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I would like a curriculum that actually has flow. I vacillate between trying out all-in-one unit study type stuff like HOD, MFW, or Sonlight and it feels choppy and weird, never challenges my older ones and over challenges my youngers, and they are never truly flowy. Then I get tired of that and buy components to teach subjects separately, and without fail, we have too much repitition between subjects and not enough time in the day to cover everything.

 

Needless to say, I find this all terribly frustrating! I would love an integrated curriculum, coded to common core ( just saying ...it would be nice to know what goals are intended to be reached in each lesson) with WRITING, WRITING, WRITING as it's main form of assessment.

 

 

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I would like to be able to get television, movies, and news from other countries, in other languages, all captioned, but not dubbed, into English. Not the broadcasts for overseas, but the ones shown in country of origin. I would like this streamed over Internet and/ or available on Roku/ Apple TV. Free or very modest cost. Good, searchable menu that would allow me to learn about different religions, holidays or natural resources across a region or just focus on one country. Oh, I would also like some kind of archive function.

 

I do know that this is not a curriculum, but it would be a help.

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Adding one more thought, completely different: access to 'teacher only' restricted materials on websites like HMH. Their science programs have wonderful teacher materials and special needs workbooks that I CANNOT GET!!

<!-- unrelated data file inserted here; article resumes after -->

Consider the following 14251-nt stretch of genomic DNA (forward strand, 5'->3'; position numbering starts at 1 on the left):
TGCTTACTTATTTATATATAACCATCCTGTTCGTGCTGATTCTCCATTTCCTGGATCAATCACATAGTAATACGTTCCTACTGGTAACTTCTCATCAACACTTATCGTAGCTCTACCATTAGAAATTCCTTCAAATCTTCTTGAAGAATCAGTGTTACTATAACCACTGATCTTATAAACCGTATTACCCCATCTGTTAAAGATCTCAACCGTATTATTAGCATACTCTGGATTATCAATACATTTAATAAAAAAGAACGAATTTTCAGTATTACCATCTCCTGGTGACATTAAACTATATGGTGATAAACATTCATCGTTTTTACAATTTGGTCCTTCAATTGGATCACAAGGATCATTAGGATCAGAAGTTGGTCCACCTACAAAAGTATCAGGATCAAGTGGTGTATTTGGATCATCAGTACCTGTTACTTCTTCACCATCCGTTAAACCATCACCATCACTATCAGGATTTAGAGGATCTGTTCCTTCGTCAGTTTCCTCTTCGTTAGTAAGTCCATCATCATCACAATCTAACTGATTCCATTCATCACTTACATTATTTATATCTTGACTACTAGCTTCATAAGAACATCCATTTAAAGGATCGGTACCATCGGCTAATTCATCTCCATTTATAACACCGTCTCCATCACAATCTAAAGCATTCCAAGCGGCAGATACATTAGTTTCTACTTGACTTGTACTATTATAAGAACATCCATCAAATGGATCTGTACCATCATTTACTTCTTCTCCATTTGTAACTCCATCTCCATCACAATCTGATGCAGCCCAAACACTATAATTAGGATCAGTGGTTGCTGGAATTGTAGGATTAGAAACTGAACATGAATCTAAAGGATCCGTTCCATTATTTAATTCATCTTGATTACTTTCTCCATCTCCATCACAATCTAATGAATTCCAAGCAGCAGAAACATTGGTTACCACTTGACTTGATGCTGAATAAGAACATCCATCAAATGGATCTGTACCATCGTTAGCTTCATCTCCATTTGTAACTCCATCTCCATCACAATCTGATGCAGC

And an actual curriculum I would like: reading comprehension program(s) similar to the Jane Irwin books at EPS. For example, a non-fiction history one might have a book on ancient Egypt or a science unit or a literature topic, say, folk tales. Each book would have readings, then a variety of questions -- sequencing, multiple choice, true/false, vocabulary, antonyms, close, short answer, etc. I would love to link explicit reading comprehension to living book kinds of passages. Oh, there would also be some form of assessment. Having these available as downloads so that one could select subject and level precisely would be a plus.

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I've often toyed with developing a creative writing book aimed at tweens (when I see a lot of kids interested in writing their own stories.) There are so many craft books written for adults, and I think even a few for teens, but I haven't found one for younger kids that would help them write a short book, step-by-step. Of course, I really don't know that anyone would be interested and if it would be a waste of time.